Taj Gibson and Carlos Boozer are the pivot points in Bulls’ pursuit of Carmelo Anthony

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Derrick Rose, whose play varies from MVP-caliber to non-existent due to injury, is the Bulls’ most important player and biggest X-factor.

Carmelo Anthony knows this, which is why he wanted to see Rose in action. Assuming Melo is satisfied – if he’s not, likely none of this matters – Taj Gibson and Carlos Boozer become essential to any negotiations between Melo, the Bulls and Knicks.

K.C. Johnson of the Chicago Tribune:

Sources said both the Bulls and Anthony, should he choose Chicago, want to keep Gibson for a core that would significantly improve their chances for an Eastern Conference championship.

Chris Broussard of ESPN:

But the Knicks, according to sources, will not cooperate with any plan that involves them taking back Boozer.

It’s no wonder the Bulls and Melo, if he signs there, want to keep Gibson in Chicago. He’s a very good player – a top-shelf defender and rebounder and, at times, aggressive scorer. He makes his team better.

He also makes $8 million next season, a roadblock to Chicago creating enough cap room to sign Melo.

If they amnesty Boozer, waive the fully unguaranteed contracts of Ronnie Brewer, Mike James andLouis Amundson, renounce all their free agents and trade Mike Dunleavy, Anthony Randolph, Tony Snell and Greg Smith without receiving any salary in return – the Bulls could offer Melo a contract that starts at $16,284,762 and is worth $69,535,934 over four years based on the projected salary cap.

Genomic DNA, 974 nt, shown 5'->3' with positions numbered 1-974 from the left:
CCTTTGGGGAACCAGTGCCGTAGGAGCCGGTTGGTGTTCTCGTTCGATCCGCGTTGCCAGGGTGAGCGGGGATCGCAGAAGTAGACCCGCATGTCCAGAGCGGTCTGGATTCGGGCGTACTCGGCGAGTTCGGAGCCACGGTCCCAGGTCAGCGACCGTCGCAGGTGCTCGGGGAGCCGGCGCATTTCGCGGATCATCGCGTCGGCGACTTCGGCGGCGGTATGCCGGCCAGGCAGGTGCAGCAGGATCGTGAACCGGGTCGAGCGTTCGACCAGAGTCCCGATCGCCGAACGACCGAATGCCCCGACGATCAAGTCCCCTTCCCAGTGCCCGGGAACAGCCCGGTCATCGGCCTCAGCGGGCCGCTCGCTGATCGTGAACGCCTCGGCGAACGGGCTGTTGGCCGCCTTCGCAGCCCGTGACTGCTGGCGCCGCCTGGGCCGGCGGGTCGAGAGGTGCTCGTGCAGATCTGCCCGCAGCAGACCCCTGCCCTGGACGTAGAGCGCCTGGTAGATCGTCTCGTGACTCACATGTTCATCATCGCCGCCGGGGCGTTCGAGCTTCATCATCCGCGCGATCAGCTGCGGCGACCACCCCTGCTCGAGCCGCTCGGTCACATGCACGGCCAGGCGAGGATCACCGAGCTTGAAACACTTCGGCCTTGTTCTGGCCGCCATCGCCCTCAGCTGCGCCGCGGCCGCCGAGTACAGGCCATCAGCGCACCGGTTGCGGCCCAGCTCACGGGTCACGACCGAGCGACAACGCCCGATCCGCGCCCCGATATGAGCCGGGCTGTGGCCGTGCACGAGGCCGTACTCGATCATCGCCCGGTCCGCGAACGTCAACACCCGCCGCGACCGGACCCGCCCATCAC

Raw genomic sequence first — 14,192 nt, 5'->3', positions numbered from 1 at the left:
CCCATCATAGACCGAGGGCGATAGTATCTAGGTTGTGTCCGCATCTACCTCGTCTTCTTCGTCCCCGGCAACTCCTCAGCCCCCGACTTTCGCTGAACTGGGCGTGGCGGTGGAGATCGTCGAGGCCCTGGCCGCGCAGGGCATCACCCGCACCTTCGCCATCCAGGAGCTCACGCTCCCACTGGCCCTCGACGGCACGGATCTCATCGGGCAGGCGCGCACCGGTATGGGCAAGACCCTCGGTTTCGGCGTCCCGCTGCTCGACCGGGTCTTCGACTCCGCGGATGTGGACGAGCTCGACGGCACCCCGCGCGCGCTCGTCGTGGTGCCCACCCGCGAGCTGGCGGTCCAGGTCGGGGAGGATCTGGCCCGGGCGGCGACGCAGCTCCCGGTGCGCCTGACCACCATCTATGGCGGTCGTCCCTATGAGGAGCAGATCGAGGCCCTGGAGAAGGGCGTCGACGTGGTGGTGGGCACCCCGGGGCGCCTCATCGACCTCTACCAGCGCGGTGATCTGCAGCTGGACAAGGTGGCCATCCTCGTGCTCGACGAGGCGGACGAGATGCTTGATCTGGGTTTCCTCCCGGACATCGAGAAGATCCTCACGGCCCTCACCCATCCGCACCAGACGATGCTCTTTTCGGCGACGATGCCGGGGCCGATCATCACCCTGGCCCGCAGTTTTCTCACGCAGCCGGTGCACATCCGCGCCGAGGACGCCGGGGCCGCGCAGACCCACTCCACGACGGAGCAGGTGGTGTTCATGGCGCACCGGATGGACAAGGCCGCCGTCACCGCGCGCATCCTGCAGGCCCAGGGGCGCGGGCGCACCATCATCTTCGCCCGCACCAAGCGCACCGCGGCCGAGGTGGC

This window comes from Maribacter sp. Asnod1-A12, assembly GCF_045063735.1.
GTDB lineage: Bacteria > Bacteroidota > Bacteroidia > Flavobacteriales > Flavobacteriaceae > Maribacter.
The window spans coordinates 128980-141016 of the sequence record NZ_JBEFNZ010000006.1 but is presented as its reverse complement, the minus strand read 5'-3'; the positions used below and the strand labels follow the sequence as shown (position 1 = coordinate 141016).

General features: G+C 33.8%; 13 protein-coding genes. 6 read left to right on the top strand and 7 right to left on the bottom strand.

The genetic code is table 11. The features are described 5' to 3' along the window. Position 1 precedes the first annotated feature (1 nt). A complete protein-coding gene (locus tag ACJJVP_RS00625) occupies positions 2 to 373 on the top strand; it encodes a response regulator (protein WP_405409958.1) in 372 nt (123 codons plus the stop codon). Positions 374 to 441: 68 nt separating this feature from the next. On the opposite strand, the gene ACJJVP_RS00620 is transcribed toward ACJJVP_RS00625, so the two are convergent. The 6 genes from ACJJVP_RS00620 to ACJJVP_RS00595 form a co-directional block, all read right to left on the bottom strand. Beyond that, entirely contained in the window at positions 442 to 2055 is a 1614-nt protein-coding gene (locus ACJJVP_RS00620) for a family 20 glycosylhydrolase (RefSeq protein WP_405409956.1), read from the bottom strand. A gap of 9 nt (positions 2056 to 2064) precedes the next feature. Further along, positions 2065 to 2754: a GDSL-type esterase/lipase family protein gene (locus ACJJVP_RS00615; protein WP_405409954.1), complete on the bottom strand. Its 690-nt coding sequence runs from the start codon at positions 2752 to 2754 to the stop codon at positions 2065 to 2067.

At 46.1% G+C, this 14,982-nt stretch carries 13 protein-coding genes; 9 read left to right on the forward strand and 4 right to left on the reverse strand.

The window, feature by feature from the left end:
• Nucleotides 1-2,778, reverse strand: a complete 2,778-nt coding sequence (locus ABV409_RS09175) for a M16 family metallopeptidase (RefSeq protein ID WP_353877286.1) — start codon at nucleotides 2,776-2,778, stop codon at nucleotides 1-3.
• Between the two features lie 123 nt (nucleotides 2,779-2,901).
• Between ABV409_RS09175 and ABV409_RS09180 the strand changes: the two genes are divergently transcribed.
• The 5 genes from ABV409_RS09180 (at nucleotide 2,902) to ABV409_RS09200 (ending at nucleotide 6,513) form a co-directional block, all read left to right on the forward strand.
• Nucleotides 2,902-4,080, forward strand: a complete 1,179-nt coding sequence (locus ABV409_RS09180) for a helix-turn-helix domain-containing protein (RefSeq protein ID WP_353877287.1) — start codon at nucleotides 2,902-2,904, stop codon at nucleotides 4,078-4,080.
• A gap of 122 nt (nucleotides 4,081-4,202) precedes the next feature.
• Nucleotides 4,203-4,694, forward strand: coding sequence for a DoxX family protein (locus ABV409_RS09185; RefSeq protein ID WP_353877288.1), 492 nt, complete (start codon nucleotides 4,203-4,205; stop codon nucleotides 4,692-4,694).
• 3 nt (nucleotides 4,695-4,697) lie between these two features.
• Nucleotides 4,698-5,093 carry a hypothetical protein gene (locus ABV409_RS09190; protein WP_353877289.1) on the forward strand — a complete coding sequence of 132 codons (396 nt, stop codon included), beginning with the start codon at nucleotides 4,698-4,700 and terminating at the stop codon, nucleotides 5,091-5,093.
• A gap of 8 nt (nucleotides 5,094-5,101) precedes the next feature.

That’s far short of the max salary – $22,458,402 starting, $95,897,375 over four years – Melo could get signing outside New York, and it might be difficult to move some of those contracts (Randolph and maybe even Dunleavy) without offering a sweetener.

The bigger challenge would be convincing Melo to leave more than $26 million on the table – and that’s not even considering how much more the Knicks could offer him.

The Bulls could bump the offer to a max deal by also dealing Gibson without returning salary, but Melo might not want to play in a Gibson-less Chicago. If Melo is going to the Bulls to win now, he knows Gibson is a big part of that.

Chicago could bypass this issue by arranging a sign-and-trade with the Knicks. Of course, that requires convincing New York to agree.

If Phil Jackson wants to take a hardline stance against sign-and-trading Melo, I could understand that. As you can see, the Bulls would have a difficult time keeping their core together while making space for Melo. Another prominent Melo suitor, the Rockets, could strip their roster to just Dwight Howard and James Harden, and they still wouldn’t have enough room below the projected cap to offer Melo his full max starting salary. By refusing to entertain sign-and-trades, Jackson might significantly diminish the odds Melo leaves the Knicks.

But if Jackson is willing to conduct a sign-and-trade, refusing to take Boozer is asinine.

Neither the Knicks nor Bulls need to enter negotiations under any illusions about what Boozer is. He’s a player with negative value whose expiring contract would be used only to make the deal’s finances work.

A simple trade of Boozer and one of Brewer, James or Amundson for Melo would allow Melo to receive his max starting salary. New York would have no obligation to Brewer/James/Amundson beyond the trade and none to Boozer beyond next season. Considering the Knicks don’t project to have cap space until 2015 anyway, Boozer wouldn’t interfere much, if at all.